Editorials

Obstetric interventions among private and public patients

BMJ 2000; 321 doi: http://dx.doi.org/10.1136/bmj.321.7254.125 (Published 15 July 2000) Cite this as: BMJ 2000;321:125

High rates of operative vaginal interventions in private patients need analysis

  1. James F King, Consultant in Perinatal Epidemiology ([email protected])
  1. Department of Perinatal Medicine, Royal Women's Hospital, Carlton, 3053 Australia

    Papers p 137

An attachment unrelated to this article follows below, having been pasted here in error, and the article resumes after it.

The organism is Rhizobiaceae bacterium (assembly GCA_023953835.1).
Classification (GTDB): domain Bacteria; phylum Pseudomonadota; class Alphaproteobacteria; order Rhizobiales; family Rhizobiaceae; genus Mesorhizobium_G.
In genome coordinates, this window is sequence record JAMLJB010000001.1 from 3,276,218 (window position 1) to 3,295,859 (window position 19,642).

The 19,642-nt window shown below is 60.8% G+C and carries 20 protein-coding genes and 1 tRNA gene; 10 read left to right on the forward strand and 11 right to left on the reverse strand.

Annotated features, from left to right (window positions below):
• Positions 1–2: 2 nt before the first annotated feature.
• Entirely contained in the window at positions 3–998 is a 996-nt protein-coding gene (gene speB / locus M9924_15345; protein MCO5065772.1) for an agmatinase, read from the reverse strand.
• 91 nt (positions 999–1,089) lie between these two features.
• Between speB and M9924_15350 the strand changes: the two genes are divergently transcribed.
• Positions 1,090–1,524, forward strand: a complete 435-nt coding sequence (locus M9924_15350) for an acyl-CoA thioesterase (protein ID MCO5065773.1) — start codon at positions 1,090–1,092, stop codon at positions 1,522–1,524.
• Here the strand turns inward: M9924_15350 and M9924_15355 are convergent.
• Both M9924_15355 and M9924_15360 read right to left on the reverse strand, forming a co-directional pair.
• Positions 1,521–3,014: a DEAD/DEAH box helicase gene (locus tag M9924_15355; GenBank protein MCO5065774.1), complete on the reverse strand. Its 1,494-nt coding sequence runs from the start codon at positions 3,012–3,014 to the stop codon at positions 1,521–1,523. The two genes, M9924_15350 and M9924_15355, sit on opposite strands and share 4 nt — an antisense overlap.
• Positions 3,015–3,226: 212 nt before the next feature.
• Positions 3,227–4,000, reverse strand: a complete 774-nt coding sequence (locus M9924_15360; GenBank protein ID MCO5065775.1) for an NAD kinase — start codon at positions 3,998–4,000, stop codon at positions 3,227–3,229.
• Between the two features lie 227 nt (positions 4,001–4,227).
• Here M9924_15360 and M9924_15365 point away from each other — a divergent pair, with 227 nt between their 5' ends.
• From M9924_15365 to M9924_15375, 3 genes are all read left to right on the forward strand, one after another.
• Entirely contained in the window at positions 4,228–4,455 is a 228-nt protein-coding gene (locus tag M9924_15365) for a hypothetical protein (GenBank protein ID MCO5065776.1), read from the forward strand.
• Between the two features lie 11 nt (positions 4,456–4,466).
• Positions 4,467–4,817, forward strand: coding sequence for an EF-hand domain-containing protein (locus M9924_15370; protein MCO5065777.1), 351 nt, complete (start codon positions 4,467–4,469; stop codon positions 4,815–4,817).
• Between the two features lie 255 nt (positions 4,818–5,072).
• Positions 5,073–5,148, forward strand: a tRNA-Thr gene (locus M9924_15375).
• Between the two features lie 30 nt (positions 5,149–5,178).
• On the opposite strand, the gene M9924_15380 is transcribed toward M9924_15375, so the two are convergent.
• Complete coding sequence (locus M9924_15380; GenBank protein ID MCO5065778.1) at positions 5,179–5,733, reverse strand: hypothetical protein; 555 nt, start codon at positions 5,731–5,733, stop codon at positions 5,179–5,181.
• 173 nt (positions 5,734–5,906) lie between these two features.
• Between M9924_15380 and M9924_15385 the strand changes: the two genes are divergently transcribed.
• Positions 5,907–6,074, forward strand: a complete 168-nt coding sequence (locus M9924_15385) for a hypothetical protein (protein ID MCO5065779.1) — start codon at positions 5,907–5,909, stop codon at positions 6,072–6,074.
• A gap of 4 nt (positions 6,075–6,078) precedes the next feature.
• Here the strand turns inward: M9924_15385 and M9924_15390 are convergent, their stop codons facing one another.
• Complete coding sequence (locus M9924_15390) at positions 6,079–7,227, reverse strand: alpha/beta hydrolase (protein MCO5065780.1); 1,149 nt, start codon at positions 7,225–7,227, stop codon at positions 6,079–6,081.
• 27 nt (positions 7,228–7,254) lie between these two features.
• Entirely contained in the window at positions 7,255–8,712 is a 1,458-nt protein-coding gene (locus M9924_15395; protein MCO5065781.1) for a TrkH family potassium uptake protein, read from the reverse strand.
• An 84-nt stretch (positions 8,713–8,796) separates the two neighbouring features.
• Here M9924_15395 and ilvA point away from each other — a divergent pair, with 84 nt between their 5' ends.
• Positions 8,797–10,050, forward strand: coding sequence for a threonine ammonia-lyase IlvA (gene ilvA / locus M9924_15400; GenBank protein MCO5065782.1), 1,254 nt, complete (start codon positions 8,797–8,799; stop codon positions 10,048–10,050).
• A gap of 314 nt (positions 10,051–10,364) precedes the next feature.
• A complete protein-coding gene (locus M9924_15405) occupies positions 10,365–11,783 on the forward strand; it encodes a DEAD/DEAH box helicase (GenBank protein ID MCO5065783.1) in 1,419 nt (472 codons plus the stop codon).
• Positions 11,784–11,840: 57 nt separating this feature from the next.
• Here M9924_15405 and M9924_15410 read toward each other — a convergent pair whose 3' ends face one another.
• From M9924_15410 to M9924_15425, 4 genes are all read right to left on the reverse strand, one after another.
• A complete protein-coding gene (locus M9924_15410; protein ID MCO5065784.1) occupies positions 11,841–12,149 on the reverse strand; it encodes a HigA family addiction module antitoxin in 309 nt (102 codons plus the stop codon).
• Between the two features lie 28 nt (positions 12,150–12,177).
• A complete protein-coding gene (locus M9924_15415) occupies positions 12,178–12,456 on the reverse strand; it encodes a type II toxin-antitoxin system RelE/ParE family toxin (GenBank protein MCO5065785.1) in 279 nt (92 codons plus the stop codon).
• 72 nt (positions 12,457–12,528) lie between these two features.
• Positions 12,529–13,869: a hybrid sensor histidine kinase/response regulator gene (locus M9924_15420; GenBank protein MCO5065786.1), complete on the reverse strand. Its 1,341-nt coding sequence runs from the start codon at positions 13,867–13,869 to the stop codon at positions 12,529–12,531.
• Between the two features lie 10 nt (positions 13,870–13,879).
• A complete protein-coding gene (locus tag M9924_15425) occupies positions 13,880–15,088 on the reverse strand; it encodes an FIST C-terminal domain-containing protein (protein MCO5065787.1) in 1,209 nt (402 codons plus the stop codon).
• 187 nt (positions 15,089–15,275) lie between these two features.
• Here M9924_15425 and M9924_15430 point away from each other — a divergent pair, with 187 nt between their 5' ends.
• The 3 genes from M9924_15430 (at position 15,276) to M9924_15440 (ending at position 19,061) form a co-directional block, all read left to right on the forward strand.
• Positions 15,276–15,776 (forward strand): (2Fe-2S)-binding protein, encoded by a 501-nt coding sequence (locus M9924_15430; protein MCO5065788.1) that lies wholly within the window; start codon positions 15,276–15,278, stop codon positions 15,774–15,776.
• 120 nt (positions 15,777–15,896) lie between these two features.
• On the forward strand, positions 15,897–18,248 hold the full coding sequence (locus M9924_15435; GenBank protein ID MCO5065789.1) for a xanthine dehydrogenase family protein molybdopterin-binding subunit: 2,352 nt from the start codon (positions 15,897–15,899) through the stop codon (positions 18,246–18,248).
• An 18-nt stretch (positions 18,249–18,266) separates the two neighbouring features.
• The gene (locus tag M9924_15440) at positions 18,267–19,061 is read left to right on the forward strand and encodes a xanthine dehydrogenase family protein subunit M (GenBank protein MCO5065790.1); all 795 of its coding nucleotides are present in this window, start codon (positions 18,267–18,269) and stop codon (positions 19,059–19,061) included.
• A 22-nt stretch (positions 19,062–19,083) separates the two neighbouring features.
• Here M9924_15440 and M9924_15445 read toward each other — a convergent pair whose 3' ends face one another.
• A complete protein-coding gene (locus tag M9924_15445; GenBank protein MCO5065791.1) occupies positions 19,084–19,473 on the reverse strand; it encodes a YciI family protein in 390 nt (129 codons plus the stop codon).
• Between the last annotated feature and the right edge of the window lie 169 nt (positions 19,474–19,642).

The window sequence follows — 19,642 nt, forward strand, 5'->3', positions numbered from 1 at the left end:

Pregnant women in Australia who give birth in private hospitals have higher rates of operative delivery (caesarean sections, forceps procedures, and vacuum extractions) than those who use public hospitals. Do they need to have more caesarean sections? In this edition of the BMJ, Roberts and colleagues (p 137) examine the risk profiles of these two populations among women having babies in New South Wales, Australia.1 They found that similar rates of women were classified as low risk (48% in private hospitals and 49% in public). Within these low risk groups, private patients were more likely to be 30–34 years old, but the proportion of women classed as being at low risk was the same in each group. The authors, therefore, reasonably argue that this counters the commonly held view that the reason for higher rates of caesarean sections in private patients in Australia is because women at higher risk of complications in pregnancy are more likely to take out private insurance for pregnancy …

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